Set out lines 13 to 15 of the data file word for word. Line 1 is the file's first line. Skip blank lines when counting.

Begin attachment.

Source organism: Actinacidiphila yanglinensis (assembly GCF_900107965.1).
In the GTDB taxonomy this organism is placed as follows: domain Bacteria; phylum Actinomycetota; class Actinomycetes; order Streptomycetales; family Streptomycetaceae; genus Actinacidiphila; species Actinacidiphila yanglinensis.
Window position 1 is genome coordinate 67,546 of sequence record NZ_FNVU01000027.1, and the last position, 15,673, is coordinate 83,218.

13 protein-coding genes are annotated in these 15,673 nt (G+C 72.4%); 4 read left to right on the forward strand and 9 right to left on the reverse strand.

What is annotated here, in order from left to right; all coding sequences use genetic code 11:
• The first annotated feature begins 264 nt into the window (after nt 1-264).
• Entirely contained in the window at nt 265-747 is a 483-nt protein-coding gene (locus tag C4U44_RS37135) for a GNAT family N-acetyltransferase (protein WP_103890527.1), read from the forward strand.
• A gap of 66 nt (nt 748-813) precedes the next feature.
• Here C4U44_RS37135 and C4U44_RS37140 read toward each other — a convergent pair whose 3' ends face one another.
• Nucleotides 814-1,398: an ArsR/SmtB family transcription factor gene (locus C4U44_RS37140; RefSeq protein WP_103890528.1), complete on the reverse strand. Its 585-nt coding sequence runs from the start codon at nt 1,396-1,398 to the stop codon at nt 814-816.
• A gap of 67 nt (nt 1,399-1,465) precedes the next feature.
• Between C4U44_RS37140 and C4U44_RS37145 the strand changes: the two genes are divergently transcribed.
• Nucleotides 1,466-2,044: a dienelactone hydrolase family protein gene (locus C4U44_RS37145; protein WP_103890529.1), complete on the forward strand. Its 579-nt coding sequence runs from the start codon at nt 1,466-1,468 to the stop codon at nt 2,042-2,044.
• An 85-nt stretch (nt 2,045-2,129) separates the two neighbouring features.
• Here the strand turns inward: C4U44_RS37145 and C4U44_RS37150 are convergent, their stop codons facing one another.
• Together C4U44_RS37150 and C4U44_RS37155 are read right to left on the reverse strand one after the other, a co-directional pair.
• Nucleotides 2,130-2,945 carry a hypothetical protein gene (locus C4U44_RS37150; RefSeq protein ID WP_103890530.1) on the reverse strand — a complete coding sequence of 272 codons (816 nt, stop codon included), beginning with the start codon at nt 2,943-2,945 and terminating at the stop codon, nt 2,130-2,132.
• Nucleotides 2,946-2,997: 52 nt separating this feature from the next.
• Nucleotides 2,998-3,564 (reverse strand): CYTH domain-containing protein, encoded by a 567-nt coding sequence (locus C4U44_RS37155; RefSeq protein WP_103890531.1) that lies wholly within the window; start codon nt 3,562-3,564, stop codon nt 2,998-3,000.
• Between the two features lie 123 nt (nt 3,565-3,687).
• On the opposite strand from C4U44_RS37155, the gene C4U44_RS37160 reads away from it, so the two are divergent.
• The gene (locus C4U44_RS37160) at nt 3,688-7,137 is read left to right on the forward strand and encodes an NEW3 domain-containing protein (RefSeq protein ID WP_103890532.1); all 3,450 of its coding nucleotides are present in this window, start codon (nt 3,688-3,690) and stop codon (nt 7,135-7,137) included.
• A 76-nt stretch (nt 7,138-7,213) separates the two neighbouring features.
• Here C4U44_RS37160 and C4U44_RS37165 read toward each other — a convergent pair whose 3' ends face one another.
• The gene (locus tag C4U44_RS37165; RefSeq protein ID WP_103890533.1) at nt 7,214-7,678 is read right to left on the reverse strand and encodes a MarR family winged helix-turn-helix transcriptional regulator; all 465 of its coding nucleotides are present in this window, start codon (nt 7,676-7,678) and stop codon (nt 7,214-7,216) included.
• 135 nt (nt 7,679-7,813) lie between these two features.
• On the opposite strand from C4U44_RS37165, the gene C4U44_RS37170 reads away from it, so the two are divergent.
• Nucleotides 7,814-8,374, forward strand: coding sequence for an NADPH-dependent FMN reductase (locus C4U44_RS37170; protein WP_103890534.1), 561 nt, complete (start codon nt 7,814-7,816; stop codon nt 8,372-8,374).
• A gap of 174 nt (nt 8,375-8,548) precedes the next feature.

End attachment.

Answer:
• Nucleotides 1,466-2,044: a dienelactone hydrolase family protein gene (locus C4U44_RS37145; protein WP_103890529.1), complete on the forward strand. Its 579-nt coding sequence runs from the start codon at nt 1,466-1,468 to the stop codon at nt 2,042-2,044.
• An 85-nt stretch (nt 2,045-2,129) separates the two neighbouring features.
• Here the strand turns inward: C4U44_RS37145 and C4U44_RS37150 are convergent, their stop codons facing one another.